TheFishSite.com - news, features, articles and disease information for the fish industry

Featured Articles

Transporting Fish

28 August 2006

By the University Of Auburn - Transporting fish is a very important part of fish culture. Fry and fingerlings must be transported from hatchery to pond for stocking. Brood fish are sometimes transported into the hatchery to spawn.

Transporting Fish - By the University Of Auburn - Transporting fish is a very important part of fish culture. Fry and fingerlings must be transported from hatchery to pond for stocking. Brood fish are sometimes transported into the hatchery to spawn.

Introduction

It may even be necessary to transport live harvested fish to the market for sale. Many methods for fish transport have been developed. Several of these methods are described here.

Fish are generally transported in containers such as cans of different sizes, pots of ceramic or metal, wooden or metal buckets, vats, barrels, plastic bags, styrofoam boxes, bottles, jugs, animal skins and bamboo sections. In fact, almost any clean, waterproof container may be used. Certain containers provide good insulation from heat, for example, wood or styrofoam. Containers like metal or plastic are poor insulators and may have to be wrapped with wet towels or packed with ice to keep temperatures down.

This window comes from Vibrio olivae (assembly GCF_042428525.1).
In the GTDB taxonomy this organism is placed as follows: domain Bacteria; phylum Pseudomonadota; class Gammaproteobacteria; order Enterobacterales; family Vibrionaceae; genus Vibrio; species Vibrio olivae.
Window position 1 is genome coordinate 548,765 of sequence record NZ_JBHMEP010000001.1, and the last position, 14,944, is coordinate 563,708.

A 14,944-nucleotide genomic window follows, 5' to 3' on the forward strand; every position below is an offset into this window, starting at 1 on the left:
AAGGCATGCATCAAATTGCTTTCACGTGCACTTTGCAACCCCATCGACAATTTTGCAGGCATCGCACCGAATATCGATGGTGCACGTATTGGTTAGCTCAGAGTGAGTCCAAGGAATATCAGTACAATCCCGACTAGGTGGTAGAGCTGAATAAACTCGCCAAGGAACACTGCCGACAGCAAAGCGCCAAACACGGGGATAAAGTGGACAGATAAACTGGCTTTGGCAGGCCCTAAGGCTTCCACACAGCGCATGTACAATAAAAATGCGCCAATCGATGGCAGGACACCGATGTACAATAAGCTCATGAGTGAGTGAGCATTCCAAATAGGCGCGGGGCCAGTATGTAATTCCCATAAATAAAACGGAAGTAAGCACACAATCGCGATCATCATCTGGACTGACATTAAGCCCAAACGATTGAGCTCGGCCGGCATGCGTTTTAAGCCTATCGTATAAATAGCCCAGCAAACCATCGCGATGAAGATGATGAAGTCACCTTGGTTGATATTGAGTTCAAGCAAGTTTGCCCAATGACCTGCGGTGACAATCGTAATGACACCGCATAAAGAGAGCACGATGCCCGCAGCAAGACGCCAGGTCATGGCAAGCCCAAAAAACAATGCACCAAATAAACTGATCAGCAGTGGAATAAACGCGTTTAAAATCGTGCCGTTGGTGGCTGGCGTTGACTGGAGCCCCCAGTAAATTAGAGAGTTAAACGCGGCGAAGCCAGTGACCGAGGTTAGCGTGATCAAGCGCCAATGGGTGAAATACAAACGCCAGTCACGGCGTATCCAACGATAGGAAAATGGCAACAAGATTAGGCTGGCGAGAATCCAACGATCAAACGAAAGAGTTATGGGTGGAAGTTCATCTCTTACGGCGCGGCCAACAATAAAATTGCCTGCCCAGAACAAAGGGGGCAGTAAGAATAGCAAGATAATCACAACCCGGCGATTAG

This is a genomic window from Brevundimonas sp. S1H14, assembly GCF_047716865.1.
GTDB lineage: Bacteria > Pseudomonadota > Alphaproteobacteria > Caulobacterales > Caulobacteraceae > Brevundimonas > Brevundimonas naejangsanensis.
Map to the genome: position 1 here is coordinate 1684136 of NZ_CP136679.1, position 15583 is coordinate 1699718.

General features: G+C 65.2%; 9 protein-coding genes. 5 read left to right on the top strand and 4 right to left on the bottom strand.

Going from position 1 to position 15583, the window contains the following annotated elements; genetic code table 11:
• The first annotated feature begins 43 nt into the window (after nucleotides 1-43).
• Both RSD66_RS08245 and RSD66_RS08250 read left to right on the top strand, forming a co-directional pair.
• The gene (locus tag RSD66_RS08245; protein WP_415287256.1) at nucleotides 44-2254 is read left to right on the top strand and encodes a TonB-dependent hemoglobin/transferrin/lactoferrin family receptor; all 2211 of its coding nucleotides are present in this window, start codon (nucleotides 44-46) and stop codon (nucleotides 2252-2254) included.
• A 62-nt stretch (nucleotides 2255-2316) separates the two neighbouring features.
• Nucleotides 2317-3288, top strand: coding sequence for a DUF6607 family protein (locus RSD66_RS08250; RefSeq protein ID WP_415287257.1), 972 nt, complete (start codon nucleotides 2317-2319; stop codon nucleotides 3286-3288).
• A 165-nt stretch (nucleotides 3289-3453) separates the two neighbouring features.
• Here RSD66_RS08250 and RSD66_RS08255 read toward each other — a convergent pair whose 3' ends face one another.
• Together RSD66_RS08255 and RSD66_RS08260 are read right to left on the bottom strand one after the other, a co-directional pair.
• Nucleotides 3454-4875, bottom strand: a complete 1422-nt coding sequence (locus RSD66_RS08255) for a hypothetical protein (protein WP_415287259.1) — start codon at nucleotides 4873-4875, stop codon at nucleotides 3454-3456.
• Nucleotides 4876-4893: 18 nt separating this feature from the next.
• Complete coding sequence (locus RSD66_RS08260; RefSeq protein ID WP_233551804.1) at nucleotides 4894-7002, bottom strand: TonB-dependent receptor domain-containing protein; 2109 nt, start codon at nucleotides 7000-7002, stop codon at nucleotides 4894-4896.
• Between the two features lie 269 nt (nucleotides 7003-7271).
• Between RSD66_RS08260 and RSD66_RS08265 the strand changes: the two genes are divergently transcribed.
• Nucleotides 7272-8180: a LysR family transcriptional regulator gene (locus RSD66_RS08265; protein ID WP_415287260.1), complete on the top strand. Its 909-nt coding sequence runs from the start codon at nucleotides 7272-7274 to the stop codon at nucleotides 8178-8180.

Once fish have been placed in their transport container they are brought to their destination by the quickest possible means that will provide a relatively smooth and direct route. This may be by foot, animal cart, bicycle, boat, motorized land vehicle, train or plane.

CONSIDERATIONS FOR FISH TRANSPORT

Fish transport must be done carefully in order to be successful. A poorly organized effort may easily result in death of fish. The following factors directly influence fish transport.

Tolerance to transport.

A famous saying in fish culture is that "fish are not potatoes". They need tender loving care if they are to remain strong and healthy. Tolerance of fish to transport is related to their ability to resist or adapt to stressful conditions. Their resistance also changes as they pass through various life stages. Larvae are very delicate as are brood fish which are ready to lay eggs. The table below indicates stress tolerance levels of some commonly cultured fish.

  • oreochromis - high tolerance
  • catfish - high tolerance
  • gourami - high tolerance
carps:
  • common - high tolerance
  • bighead - medium tolerance
  • grass - medium tolerance
  • silver - low tolerance
  • mud - high tolerance
  • black - high tolerance
  • Indian carps - medium tolerance

Presence of food in the intestines.

Fish survive transport better if they have no food in their intestines. For this reason, they are not fed for 1 to 2 full days prior to the time they will be transported. Brood stock are often conditioned for transport to spawning facilities by crowding them up in a seine net and releasing them. This procedure is done for 2 consecutive days before moving them from their pond to the hatchery for spawning. The fish stop eating and this helps them adapt to the stress of artificial spawning.